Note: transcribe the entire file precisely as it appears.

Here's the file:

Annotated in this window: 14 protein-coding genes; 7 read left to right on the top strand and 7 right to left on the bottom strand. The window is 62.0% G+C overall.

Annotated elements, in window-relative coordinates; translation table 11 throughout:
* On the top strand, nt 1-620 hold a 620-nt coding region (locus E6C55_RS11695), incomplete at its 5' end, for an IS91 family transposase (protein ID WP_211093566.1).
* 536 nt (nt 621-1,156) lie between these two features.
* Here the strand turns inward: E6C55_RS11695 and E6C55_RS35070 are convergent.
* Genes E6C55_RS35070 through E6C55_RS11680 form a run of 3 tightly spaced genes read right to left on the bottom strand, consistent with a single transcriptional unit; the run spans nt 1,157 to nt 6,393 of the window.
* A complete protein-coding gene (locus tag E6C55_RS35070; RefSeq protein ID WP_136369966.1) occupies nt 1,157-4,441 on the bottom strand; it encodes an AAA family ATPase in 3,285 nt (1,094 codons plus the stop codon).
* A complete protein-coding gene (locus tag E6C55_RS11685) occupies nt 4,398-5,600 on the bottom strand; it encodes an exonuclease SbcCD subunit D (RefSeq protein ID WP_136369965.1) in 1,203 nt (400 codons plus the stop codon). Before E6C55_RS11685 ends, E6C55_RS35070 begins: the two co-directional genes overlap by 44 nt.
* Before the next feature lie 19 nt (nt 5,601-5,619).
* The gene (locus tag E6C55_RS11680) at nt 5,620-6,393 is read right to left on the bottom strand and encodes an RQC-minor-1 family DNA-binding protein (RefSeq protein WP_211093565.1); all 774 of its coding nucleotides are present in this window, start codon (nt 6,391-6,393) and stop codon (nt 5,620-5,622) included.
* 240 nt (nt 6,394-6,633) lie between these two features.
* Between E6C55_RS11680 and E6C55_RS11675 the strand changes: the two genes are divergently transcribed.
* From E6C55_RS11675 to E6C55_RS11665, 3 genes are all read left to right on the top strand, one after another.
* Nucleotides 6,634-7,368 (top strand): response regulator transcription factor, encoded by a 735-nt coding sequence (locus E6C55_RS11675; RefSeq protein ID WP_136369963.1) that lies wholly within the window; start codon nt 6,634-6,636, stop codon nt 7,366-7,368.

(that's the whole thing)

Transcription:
Annotated in this window: 14 protein-coding genes; 7 read left to right on the top strand and 7 right to left on the bottom strand. The window is 62.0% G+C overall.

Annotated elements, in window-relative coordinates; translation table 11 throughout:
* On the top strand, nt 1-620 hold a 620-nt coding region (locus E6C55_RS11695), incomplete at its 5' end, for an IS91 family transposase (protein ID WP_211093566.1).
* 536 nt (nt 621-1,156) lie between these two features.
* Here the strand turns inward: E6C55_RS11695 and E6C55_RS35070 are convergent.
* Genes E6C55_RS35070 through E6C55_RS11680 form a run of 3 tightly spaced genes read right to left on the bottom strand, consistent with a single transcriptional unit; the run spans nt 1,157 to nt 6,393 of the window.
* A complete protein-coding gene (locus tag E6C55_RS35070; RefSeq protein ID WP_136369966.1) occupies nt 1,157-4,441 on the bottom strand; it encodes an AAA family ATPase in 3,285 nt (1,094 codons plus the stop codon).
* A complete protein-coding gene (locus tag E6C55_RS11685) occupies nt 4,398-5,600 on the bottom strand; it encodes an exonuclease SbcCD subunit D (RefSeq protein ID WP_136369965.1) in 1,203 nt (400 codons plus the stop codon). Before E6C55_RS11685 ends, E6C55_RS35070 begins: the two co-directional genes overlap by 44 nt.
* Before the next feature lie 19 nt (nt 5,601-5,619).
* The gene (locus tag E6C55_RS11680) at nt 5,620-6,393 is read right to left on the bottom strand and encodes an RQC-minor-1 family DNA-binding protein (RefSeq protein WP_211093565.1); all 774 of its coding nucleotides are present in this window, start codon (nt 6,391-6,393) and stop codon (nt 5,620-5,622) included.
* 240 nt (nt 6,394-6,633) lie between these two features.
* Between E6C55_RS11680 and E6C55_RS11675 the strand changes: the two genes are divergently transcribed.
* From E6C55_RS11675 to E6C55_RS11665, 3 genes are all read left to right on the top strand, one after another.
* Nucleotides 6,634-7,368 (top strand): response regulator transcription factor, encoded by a 735-nt coding sequence (locus E6C55_RS11675; RefSeq protein ID WP_136369963.1) that lies wholly within the window; start codon nt 6,634-6,636, stop codon nt 7,366-7,368.